With the winner of the inaugural Architecture Drawing Prize announced, Paul Finch looks at how hand-drawn images still play an essential role in design
The inaugural Architecture Drawing Prize is being exhibited and presented at the World Architecture Festival in Berlin next week – a reminder that in a world of mesmeric multiple images, the architectural drawing still has a powerful resonance.
In some ways it was a concern about the possible decline of interest in drawing that prompted the launch of the award, made possible thanks to the support of Ken Shuttleworth/Make and Sir John Soane’s Museum, where an exhibition of the best entries will take place next February.
Staatsgalerie sketch 2 index
Happily, the number of entries, more than 150 from round the world, suggests that the art of the drawing is alive and well. Moreover, hand drawing is clearly still something taken seriously, since it attracted the largest entry of the prize’s three categories: hand-drawing, digital, and hybrid.
At their best, not only do drawings convey architectural intention, but also something about the meaning of the project and the thinking behind it. In some cases this extends to thinking about the nature of architecture itself, which explains the interest of specialists such as Niall Hobhouse, whose magnificent drawings collection in Somerset has been the object of admiring critical interest. Niall amusingly claims that Somerset is a subset of London, but anyone who has been to his wonderful country eyrie will know that this is a conceit on his part. Only some of the people are London-types; the farmland is genuine.
Even the RIBA work stages assume that the initial ‘scribble’ will be supplied for next to nothing
As to drawings, the Hobhouse filter will not allow, in general, for anything other than the refined product. However, there is a world of drawing that is not for display, not for planning authority, certainly not for contractor, and possibly not even for client. You might start with the architect’s ‘scribble’, the sort of semi-sketch, semi-analysis visual note, which Peter Ahrends has helped assemble into a publication just being launched.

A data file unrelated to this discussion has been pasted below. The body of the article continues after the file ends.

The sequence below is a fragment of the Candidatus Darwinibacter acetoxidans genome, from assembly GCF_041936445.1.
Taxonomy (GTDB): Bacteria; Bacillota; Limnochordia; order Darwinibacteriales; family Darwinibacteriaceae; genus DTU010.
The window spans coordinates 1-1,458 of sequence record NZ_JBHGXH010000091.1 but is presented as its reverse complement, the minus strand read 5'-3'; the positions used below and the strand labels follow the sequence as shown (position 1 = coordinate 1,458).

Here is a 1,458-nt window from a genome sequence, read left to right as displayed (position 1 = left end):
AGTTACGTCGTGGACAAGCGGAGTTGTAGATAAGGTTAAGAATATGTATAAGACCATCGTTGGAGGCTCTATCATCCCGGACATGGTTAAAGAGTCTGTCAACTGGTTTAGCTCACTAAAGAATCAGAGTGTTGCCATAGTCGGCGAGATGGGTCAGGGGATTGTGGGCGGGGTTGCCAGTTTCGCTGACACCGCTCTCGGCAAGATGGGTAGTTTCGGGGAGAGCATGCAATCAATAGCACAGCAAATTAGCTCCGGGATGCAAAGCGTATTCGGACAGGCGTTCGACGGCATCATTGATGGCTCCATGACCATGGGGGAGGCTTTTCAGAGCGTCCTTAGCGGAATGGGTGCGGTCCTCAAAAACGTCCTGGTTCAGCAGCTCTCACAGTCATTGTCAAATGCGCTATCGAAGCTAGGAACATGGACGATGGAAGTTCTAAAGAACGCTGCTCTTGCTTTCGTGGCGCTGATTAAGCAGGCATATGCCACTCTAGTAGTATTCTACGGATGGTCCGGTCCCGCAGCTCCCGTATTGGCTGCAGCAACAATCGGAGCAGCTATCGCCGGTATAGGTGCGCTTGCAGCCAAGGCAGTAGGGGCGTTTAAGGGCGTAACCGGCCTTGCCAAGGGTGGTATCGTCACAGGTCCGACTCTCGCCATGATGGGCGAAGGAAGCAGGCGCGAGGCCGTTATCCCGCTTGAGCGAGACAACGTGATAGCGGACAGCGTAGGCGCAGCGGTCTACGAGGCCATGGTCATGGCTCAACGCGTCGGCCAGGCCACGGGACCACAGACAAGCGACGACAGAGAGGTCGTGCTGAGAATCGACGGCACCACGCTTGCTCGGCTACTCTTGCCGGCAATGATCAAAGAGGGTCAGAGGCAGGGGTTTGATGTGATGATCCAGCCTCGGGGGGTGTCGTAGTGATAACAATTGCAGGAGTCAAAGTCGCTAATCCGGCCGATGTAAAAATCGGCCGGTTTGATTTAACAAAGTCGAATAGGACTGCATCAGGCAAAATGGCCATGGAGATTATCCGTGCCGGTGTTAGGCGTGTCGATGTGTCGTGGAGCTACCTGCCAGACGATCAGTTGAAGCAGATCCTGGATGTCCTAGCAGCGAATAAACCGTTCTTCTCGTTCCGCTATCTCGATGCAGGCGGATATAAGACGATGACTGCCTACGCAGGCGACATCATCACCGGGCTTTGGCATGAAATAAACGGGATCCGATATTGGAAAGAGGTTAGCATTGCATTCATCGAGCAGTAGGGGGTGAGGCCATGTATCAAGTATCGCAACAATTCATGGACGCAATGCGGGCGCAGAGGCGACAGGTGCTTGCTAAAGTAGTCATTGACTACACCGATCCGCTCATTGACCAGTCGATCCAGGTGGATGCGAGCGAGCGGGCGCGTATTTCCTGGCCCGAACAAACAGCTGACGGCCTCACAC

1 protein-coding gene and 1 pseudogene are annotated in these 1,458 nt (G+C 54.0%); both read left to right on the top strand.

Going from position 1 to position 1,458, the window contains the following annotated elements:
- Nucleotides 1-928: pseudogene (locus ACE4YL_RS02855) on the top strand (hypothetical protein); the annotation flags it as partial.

From there comes the more formal proposition, related to feasibility and concept, where some of an architect’s true value lies. Unfortunately, even the RIBA work stages assume that this sort of drawn idea will be supplied for next to nothing, even though it may be the most valuable analytical (intuitive) diagram that informs the potential project. Stages 1 and 2 of the RIBA plan of work have always been heavily underestimated in terms of value, and therefore in terms of fee chargeable. The drawings are thus undervalued too.
At later stages, there is more acknowledgement of the power and importance of visual representation, which may of course be entirely digital, but nevertheless entertains the idea that a human hand is involved. Hence the drawings used for public consultation and planning procedures, those semi-authentic representations of a future reality.
How does one equate perspectives with the authority of working drawings, beloved of the true design architect? They are related but separate, the one an attempt to indicate a whole outcome, the other the process by which individual elements contribute to that whole. These elements can be combined in certain specialist drawings, often the hallmark of a particular architect. Years ago, it was always a pleasure to receive images from James Stirling, who would hand-write on drawings to indicate which way was up in the worm’s-eye axonometric which made the representation of his buildings so distinctive.
Other architects have their methods of letting you know who the designer is – or at least who you think it may be. The examples of competitions won by architects whose drawings were taken by judges to be by someone else entirely would make an amusing chapter in any history of contemporary architecture. But they must have been pretty good.
Paul Finch is editorial director of the World Architecture Festival